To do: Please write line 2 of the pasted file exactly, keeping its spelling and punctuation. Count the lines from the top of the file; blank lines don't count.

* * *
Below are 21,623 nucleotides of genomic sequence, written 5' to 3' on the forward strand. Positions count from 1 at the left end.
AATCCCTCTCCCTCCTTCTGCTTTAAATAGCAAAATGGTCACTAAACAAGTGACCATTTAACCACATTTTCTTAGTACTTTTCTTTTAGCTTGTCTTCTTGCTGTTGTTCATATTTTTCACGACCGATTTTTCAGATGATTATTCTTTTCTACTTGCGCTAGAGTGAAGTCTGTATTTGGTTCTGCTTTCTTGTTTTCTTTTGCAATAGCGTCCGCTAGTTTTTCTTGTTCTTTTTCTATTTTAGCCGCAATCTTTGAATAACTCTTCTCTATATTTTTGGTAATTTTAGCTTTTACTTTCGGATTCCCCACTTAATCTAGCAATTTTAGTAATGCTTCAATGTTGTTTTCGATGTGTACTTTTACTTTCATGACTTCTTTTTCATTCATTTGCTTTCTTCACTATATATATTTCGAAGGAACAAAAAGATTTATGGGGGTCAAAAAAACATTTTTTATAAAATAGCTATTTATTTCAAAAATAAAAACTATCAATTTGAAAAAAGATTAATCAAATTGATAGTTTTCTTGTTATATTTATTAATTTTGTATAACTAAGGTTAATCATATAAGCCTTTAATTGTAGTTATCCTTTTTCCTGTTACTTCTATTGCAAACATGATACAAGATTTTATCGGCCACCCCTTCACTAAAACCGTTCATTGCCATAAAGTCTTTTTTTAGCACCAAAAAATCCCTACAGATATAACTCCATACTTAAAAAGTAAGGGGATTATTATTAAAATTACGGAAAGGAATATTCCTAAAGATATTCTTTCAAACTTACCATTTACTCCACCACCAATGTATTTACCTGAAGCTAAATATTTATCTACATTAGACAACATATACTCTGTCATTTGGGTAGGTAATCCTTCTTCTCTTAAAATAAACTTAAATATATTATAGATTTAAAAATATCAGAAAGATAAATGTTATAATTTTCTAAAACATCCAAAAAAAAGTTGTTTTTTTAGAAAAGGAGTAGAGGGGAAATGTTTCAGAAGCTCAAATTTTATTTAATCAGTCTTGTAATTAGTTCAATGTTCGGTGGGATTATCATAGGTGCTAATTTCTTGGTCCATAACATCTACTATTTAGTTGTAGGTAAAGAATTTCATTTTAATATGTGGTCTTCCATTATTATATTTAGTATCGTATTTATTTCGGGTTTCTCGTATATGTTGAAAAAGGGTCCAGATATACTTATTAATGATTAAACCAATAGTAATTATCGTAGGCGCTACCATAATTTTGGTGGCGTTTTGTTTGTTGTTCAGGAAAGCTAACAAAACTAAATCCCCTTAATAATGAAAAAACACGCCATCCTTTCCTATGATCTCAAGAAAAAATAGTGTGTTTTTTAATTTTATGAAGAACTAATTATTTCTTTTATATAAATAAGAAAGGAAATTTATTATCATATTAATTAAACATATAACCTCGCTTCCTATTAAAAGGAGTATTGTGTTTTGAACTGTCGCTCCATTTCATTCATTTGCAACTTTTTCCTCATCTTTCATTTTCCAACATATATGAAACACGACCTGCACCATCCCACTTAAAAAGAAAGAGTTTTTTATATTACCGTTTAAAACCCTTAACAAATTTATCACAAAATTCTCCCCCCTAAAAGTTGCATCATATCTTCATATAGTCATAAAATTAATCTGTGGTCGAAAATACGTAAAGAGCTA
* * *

AATCCCTCTCCCTCCTTCTGCTTTAAATAGCAAAATGGTCACTAAACAAGTGACCATTTAACCACATTTTCTTAGTACTTTTCTTTTAGCTTGTCTTCTTGCTGTTGTTCATATTTTTCACGACCGATTTTTCAGATGATTATTCTTTTCTACTTGCGCTAGAGTGAAGTCTGTATTTGGTTCTGCTTTCTTGTTTTCTTTTGCAATAGCGTCCGCTAGTTTTTCTTGTTCTTTTTCTATTTTAGCCGCAATCTTTGAATAACTCTTCTCTATATTTTTGGTAATTTTAGCTTTTACTTTCGGATTCCCCACTTAATCTAGCAATTTTAGTAATGCTTCAATGTTGTTTTCGATGTGTACTTTTACTTTCATGACTTCTTTTTCATTCATTTGCTTTCTTCACTATATATATTTCGAAGGAACAAAAAGATTTATGGGGGTCAAAAAAACATTTTTTATAAAATAGCTATTTATTTCAAAAATAAAAACTATCAATTTGAAAAAAGATTAATCAAATTGATAGTTTTCTTGTTATATTTATTAATTTTGTATAACTAAGGTTAATCATATAAGCCTTTAATTGTAGTTATCCTTTTTCCTGTTACTTCTATTGCAAACATGATACAAGATTTTATCGGCCACCCCTTCACTAAAACCGTTCATTGCCATAAAGTCTTTTTTTAGCACCAAAAAATCCCTACAGATATAACTCCATACTTAAAAAGTAAGGGGATTATTATTAAAATTACGGAAAGGAATATTCCTAAAGATATTCTTTCAAACTTACCATTTACTCCACCACCAATGTATTTACCTGAAGCTAAATATTTATCTACATTAGACAACATATACTCTGTCATTTGGGTAGGTAATCCTTCTTCTCTTAAAATAAACTTAAATATATTATAGATTTAAAAATATCAGAAAGATAAATGTTATAATTTTCTAAAACATCCAAAAAAAAGTTGTTTTTTTAGAAAAGGAGTAGAGGGGAAATGTTTCAGAAGCTCAAATTTTATTTAATCAGTCTTGTAATTAGTTCAATGTTCGGTGGGATTATCATAGGTGCTAATTTCTTGGTCCATAACATCTACTATTTAGTTGTAGGTAAAGAATTTCATTTTAATATGTGGTCTTCCATTATTATATTTAGTATCGTATTTATTTCGGGTTTCTCGTATATGTTGAAAAAGGGTCCAGATATACTTATTAATGATTAAACCAATAGTAATTATCGTAGGCGCTACCATAATTTTGGTGGCGTTTTGTTTGTTGTTCAGGAAAGCTAACAAAACTAAATCCCCTTAATAATGAAAAAACACGCCATCCTTTCCTATGATCTCAAGAAAAAATAGTGTGTTTTTTAATTTTATGAAGAACTAATTATTTCTTTTATATAAATAAGAAAGGAAATTTATTATCATATTAATTAAACATATAACCTCGCTTCCTATTAAAAGGAGTATTGTGTTTTGAACTGTCGCTCCATTTCATTCATTTGCAACTTTTTCCTCATCTTTCATTTTCCAACATATATGAAACACGACCTGCACCATCCCACTTAAAAAGAAAGAGTTTTTTATATTACCGTTTAAAACCCTTAACAAATTTATCACAAAATTCTCCCCCCTAAAAGTTGCATCATATCTTCATATAGTCATAAAATTAATCTGTGGTCGAAAATACGTAAAGAGCTA